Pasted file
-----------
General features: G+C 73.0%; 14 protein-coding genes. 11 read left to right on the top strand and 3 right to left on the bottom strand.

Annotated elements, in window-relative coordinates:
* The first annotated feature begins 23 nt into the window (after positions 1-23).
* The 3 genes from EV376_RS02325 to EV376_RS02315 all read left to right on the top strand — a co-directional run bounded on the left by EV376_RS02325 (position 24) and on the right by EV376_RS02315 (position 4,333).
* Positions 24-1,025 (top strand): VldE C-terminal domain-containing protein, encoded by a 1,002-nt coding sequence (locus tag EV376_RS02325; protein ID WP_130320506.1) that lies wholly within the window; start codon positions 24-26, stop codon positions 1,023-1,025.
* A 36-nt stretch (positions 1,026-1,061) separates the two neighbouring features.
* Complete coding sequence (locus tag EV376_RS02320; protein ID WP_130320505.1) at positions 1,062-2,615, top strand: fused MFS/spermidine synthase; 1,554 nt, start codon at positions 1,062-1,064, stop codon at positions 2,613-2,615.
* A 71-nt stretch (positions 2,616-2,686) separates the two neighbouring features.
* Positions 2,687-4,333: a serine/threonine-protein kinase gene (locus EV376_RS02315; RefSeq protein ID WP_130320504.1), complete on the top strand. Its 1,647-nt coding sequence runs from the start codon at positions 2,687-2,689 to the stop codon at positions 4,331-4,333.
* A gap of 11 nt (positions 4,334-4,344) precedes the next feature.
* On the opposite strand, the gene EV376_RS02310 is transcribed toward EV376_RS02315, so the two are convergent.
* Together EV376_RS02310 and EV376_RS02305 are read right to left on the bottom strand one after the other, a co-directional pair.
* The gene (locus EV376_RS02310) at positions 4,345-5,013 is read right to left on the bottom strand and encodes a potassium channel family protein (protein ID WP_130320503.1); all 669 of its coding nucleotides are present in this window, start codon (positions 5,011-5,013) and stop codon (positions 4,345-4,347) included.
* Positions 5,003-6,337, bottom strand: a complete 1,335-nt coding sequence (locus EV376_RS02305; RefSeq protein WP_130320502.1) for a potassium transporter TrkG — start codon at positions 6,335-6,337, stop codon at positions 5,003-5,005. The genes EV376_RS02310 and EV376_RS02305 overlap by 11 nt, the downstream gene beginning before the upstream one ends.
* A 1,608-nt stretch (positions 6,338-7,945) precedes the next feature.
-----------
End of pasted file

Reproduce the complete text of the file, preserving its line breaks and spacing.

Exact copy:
General features: G+C 73.0%; 14 protein-coding genes. 11 read left to right on the top strand and 3 right to left on the bottom strand.

Annotated elements, in window-relative coordinates:
* The first annotated feature begins 23 nt into the window (after positions 1-23).
* The 3 genes from EV376_RS02325 to EV376_RS02315 all read left to right on the top strand — a co-directional run bounded on the left by EV376_RS02325 (position 24) and on the right by EV376_RS02315 (position 4,333).
* Positions 24-1,025 (top strand): VldE C-terminal domain-containing protein, encoded by a 1,002-nt coding sequence (locus tag EV376_RS02325; protein ID WP_130320506.1) that lies wholly within the window; start codon positions 24-26, stop codon positions 1,023-1,025.
* A 36-nt stretch (positions 1,026-1,061) separates the two neighbouring features.
* Complete coding sequence (locus tag EV376_RS02320; protein ID WP_130320505.1) at positions 1,062-2,615, top strand: fused MFS/spermidine synthase; 1,554 nt, start codon at positions 1,062-1,064, stop codon at positions 2,613-2,615.
* A 71-nt stretch (positions 2,616-2,686) separates the two neighbouring features.
* Positions 2,687-4,333: a serine/threonine-protein kinase gene (locus EV376_RS02315; RefSeq protein ID WP_130320504.1), complete on the top strand. Its 1,647-nt coding sequence runs from the start codon at positions 2,687-2,689 to the stop codon at positions 4,331-4,333.
* A gap of 11 nt (positions 4,334-4,344) precedes the next feature.
* On the opposite strand, the gene EV376_RS02310 is transcribed toward EV376_RS02315, so the two are convergent.
* Together EV376_RS02310 and EV376_RS02305 are read right to left on the bottom strand one after the other, a co-directional pair.
* The gene (locus EV376_RS02310) at positions 4,345-5,013 is read right to left on the bottom strand and encodes a potassium channel family protein (protein ID WP_130320503.1); all 669 of its coding nucleotides are present in this window, start codon (positions 5,011-5,013) and stop codon (positions 4,345-4,347) included.
* Positions 5,003-6,337, bottom strand: a complete 1,335-nt coding sequence (locus EV376_RS02305; RefSeq protein WP_130320502.1) for a potassium transporter TrkG — start codon at positions 6,335-6,337, stop codon at positions 5,003-5,005. The genes EV376_RS02310 and EV376_RS02305 overlap by 11 nt, the downstream gene beginning before the upstream one ends.
* A 1,608-nt stretch (positions 6,338-7,945) precedes the next feature.